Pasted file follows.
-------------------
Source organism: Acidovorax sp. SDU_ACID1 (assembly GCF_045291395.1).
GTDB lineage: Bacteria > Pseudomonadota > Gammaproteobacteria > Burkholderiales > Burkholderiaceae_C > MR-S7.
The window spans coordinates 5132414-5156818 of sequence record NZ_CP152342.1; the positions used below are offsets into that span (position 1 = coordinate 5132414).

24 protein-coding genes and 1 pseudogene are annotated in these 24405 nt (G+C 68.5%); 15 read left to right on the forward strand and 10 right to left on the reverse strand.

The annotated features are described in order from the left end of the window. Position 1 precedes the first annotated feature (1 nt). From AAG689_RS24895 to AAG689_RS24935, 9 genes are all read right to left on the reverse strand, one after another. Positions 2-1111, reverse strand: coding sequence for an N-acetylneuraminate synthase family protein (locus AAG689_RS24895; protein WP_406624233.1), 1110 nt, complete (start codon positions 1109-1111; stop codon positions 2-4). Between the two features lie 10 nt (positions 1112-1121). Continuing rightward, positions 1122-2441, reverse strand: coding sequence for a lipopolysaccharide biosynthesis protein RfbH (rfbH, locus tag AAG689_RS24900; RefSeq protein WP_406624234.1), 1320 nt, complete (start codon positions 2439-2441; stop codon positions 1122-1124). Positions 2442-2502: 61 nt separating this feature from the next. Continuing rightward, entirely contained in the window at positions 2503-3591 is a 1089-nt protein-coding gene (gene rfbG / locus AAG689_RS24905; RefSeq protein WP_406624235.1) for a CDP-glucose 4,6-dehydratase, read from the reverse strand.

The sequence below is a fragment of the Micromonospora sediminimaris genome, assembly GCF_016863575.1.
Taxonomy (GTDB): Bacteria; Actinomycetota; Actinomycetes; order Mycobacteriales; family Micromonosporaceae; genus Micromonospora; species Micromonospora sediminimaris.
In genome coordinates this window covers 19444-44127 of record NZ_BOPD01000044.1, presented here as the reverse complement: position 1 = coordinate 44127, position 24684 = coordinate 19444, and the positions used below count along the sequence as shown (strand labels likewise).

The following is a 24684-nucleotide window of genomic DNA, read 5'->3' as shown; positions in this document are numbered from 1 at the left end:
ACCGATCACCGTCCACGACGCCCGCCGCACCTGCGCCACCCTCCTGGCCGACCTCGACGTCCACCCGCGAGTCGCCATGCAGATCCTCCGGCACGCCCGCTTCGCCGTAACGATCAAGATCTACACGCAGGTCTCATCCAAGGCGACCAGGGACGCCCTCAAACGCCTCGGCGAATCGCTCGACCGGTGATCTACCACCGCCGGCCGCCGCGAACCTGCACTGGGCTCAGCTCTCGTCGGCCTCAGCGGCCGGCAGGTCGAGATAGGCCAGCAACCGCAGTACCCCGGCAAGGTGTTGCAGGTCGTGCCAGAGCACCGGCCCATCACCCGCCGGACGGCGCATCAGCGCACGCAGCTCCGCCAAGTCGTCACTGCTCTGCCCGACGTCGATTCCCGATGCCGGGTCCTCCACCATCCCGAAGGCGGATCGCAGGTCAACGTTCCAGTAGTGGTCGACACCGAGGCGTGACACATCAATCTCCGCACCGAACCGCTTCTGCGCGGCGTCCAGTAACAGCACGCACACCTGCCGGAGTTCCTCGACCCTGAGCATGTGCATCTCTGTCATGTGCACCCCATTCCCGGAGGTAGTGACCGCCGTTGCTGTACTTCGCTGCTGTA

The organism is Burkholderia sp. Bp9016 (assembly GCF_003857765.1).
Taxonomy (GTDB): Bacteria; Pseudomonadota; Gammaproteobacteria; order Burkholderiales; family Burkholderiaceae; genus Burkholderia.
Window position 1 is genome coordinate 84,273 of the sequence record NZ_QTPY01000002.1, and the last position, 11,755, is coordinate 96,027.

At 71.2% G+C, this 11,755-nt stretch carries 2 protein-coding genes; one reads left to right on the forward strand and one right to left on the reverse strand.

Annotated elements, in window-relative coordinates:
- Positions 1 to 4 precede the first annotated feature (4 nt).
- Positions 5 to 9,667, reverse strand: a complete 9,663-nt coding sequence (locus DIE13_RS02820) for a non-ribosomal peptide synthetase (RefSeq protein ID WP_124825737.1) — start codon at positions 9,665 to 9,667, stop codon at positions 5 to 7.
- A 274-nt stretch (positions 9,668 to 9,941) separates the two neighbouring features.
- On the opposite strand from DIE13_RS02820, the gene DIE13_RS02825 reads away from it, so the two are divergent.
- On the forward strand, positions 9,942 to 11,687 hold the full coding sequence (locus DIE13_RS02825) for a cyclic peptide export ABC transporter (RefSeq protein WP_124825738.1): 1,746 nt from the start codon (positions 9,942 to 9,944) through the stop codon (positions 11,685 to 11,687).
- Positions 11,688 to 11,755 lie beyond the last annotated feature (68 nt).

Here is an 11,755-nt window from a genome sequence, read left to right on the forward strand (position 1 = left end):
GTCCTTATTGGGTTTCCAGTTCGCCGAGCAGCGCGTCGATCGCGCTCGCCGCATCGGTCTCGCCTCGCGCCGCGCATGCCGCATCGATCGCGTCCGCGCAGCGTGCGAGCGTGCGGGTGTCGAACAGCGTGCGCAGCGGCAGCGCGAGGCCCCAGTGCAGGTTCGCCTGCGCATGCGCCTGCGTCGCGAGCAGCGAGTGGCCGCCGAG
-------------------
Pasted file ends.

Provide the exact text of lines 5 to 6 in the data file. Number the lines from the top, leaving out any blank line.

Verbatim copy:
The annotated features are described in order from the left end of the window. Position 1 precedes the first annotated feature (1 nt). From AAG689_RS24895 to AAG689_RS24935, 9 genes are all read right to left on the reverse strand, one after another. Positions 2-1111, reverse strand: coding sequence for an N-acetylneuraminate synthase family protein (locus AAG689_RS24895; protein WP_406624233.1), 1110 nt, complete (start codon positions 1109-1111; stop codon positions 2-4). Between the two features lie 10 nt (positions 1112-1121). Continuing rightward, positions 1122-2441, reverse strand: coding sequence for a lipopolysaccharide biosynthesis protein RfbH (rfbH, locus tag AAG689_RS24900; RefSeq protein WP_406624234.1), 1320 nt, complete (start codon positions 2439-2441; stop codon positions 1122-1124). Positions 2442-2502: 61 nt separating this feature from the next. Continuing rightward, entirely contained in the window at positions 2503-3591 is a 1089-nt protein-coding gene (gene rfbG / locus AAG689_RS24905; RefSeq protein WP_406624235.1) for a CDP-glucose 4,6-dehydratase, read from the reverse strand.

The sequence below is a fragment of the Micromonospora sediminimaris genome, assembly GCF_016863575.1.